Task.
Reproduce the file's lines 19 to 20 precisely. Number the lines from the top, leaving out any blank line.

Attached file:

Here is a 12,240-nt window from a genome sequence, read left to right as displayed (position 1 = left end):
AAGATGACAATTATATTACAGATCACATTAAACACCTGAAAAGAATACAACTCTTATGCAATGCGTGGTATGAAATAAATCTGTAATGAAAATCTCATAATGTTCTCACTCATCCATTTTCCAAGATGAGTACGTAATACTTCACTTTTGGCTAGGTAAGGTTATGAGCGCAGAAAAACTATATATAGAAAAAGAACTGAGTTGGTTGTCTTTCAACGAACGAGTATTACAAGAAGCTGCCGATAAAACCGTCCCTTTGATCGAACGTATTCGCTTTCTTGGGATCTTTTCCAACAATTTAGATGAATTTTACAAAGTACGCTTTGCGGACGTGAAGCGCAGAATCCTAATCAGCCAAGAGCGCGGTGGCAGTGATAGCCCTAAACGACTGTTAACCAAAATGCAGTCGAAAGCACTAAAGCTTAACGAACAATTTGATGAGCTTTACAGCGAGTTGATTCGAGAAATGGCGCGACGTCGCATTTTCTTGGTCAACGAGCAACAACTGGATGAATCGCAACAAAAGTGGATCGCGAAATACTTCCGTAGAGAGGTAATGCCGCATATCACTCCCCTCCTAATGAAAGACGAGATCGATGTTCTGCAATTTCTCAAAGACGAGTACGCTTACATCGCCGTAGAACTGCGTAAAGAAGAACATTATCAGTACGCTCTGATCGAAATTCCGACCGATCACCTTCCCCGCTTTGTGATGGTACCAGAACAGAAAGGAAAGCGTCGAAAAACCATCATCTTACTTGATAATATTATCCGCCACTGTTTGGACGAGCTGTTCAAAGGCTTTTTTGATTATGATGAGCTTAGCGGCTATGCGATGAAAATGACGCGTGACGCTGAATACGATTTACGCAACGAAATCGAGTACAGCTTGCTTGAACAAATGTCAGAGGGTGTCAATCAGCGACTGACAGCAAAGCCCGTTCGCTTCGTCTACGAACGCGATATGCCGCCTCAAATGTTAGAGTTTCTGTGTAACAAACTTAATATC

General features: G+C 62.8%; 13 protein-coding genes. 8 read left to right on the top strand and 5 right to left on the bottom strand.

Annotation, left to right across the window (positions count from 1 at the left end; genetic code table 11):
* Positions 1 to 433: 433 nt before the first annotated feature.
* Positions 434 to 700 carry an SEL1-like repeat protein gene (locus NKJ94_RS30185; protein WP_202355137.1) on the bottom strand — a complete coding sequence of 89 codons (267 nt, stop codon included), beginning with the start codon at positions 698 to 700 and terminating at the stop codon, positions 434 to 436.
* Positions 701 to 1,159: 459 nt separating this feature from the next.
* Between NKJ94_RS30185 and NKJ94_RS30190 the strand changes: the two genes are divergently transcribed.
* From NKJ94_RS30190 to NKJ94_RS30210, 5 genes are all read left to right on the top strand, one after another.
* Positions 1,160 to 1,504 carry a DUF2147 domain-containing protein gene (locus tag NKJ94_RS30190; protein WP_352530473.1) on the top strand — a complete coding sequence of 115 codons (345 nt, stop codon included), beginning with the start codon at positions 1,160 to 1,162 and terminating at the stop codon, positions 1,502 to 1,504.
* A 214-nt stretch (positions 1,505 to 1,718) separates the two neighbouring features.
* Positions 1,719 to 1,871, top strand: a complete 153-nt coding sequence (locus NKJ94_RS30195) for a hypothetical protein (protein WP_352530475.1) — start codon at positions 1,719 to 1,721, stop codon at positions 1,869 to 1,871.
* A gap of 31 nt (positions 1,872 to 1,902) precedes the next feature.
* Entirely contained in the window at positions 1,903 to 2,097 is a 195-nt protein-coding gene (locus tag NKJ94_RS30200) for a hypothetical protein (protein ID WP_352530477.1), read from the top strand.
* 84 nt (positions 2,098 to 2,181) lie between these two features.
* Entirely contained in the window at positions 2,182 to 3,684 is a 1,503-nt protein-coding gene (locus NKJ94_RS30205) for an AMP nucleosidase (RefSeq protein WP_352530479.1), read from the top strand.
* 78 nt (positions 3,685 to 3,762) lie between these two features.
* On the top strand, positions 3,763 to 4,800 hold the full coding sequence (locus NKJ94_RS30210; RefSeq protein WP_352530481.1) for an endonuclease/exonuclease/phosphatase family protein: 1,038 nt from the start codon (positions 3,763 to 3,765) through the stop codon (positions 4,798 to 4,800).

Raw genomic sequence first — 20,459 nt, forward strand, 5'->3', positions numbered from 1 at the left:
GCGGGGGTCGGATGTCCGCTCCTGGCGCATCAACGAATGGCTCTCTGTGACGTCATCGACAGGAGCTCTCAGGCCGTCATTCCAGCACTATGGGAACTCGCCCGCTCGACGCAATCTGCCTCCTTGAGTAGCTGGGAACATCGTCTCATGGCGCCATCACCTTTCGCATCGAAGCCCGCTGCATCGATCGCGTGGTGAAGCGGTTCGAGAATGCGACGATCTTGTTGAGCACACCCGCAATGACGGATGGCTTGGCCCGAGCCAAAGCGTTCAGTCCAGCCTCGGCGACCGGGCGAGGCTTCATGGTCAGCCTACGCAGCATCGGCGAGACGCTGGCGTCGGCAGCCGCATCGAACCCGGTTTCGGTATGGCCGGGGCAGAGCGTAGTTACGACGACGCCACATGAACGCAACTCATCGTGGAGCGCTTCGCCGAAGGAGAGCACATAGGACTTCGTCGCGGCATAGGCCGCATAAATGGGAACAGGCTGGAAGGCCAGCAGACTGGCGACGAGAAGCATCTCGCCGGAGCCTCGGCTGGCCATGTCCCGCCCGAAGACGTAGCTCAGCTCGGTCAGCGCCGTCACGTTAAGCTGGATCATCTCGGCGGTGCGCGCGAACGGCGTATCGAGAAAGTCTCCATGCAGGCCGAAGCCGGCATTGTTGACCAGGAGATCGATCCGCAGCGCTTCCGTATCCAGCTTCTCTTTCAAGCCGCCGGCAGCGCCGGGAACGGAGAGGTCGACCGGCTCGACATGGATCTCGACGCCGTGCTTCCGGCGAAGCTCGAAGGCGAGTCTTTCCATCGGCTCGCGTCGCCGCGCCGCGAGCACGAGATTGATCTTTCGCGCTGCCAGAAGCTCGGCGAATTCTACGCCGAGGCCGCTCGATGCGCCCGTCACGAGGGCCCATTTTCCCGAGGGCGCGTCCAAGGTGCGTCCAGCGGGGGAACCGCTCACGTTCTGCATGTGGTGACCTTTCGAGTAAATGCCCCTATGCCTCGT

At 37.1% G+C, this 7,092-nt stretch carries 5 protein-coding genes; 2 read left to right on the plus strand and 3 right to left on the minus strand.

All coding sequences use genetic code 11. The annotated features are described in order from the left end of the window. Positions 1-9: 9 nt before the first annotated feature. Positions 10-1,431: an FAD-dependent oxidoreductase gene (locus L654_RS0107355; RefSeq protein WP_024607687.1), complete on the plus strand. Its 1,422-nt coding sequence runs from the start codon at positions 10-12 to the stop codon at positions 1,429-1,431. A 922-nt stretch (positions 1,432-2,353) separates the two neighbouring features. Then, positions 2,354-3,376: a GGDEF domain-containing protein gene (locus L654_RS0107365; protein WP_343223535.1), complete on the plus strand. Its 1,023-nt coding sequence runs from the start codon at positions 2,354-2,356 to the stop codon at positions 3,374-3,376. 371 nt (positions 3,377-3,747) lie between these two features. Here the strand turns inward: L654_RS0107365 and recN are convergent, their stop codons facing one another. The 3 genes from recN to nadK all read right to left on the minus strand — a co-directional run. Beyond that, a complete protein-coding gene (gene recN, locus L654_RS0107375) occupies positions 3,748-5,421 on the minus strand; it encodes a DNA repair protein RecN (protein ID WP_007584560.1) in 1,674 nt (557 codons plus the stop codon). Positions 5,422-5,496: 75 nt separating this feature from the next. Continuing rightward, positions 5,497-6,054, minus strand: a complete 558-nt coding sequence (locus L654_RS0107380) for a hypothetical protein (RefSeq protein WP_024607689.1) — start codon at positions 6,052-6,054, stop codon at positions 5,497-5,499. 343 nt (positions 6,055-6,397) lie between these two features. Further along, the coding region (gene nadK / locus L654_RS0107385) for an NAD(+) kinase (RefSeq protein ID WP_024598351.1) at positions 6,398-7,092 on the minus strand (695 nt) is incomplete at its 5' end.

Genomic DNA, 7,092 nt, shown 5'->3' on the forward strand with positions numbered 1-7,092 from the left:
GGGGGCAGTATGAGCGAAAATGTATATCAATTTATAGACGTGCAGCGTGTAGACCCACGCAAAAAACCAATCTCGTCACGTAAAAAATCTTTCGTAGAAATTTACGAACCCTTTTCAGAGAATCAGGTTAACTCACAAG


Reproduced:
Raw genomic sequence first — 20,459 nt, forward strand, 5'->3', positions numbered from 1 at the left:
GCGGGGGTCGGATGTCCGCTCCTGGCGCATCAACGAATGGCTCTCTGTGACGTCATCGACAGGAGCTCTCAGGCCGTCATTCCAGCACTATGGGAACTCGCCCGCTCGACGCAATCTGCCTCCTTGAGTAGCTGGGAACATCGTCTCATGGCGCCATCACCTTTCGCATCGAAGCCCGCTGCATCGATCGCGTGGTGAAGCGGTTCGAGAATGCGACGATCTTGTTGAGCACACCCGCAATGACGGATGGCTTGGCCCGAGCCAAAGCGTTCAGTCCAGCCTCGGCGACCGGGCGAGGCTTCATGGTCAGCCTACGCAGCATCGGCGAGACGCTGGCGTCGGCAGCCGCATCGAACCCGGTTTCGGTATGGCCGGGGCAGAGCGTAGTTACGACGACGCCACATGAACGCAACTCATCGTGGAGCGCTTCGCCGAAGGAGAGCACATAGGACTTCGTCGCGGCATAGGCCGCATAAATGGGAACAGGCTGGAAGGCCAGCAGACTGGCGACGAGAAGCATCTCGCCGGAGCCTCGGCTGGCCATGTCCCGCCCGAAGACGTAGCTCAGCTCGGTCAGCGCCGTCACGTTAAGCTGGATCATCTCGGCGGTGCGCGCGAACGGCGTATCGAGAAAGTCTCCATGCAGGCCGAAGCCGGCATTGTTGACCAGGAGATCGATCCGCAGCGCTTCCGTATCCAGCTTCTCTTTCAAGCCGCCGGCAGCGCCGGGAACGGAGAGGTCGACCGGCTCGACATGGATCTCGACGCCGTGCTTCCGGCGAAGCTCGAAGGCGAGTCTTTCCATCGGCTCGCGTCGCCGCGCCGCGAGCACGAGATTGATCTTTCGCGCTGCCAGAAGCTCGGCGAATTCTACGCCGAGGCCGCTCGATGCGCCCGTCACGAGGGCCCATTTTCCCGAGGGCGCGTCCAAGGTGCGTCCAGCGGGGGAACCGCTCACGTTCTGCATGTGGTGACCTTTCGAGTAAATGCCCCTATGCCTCGT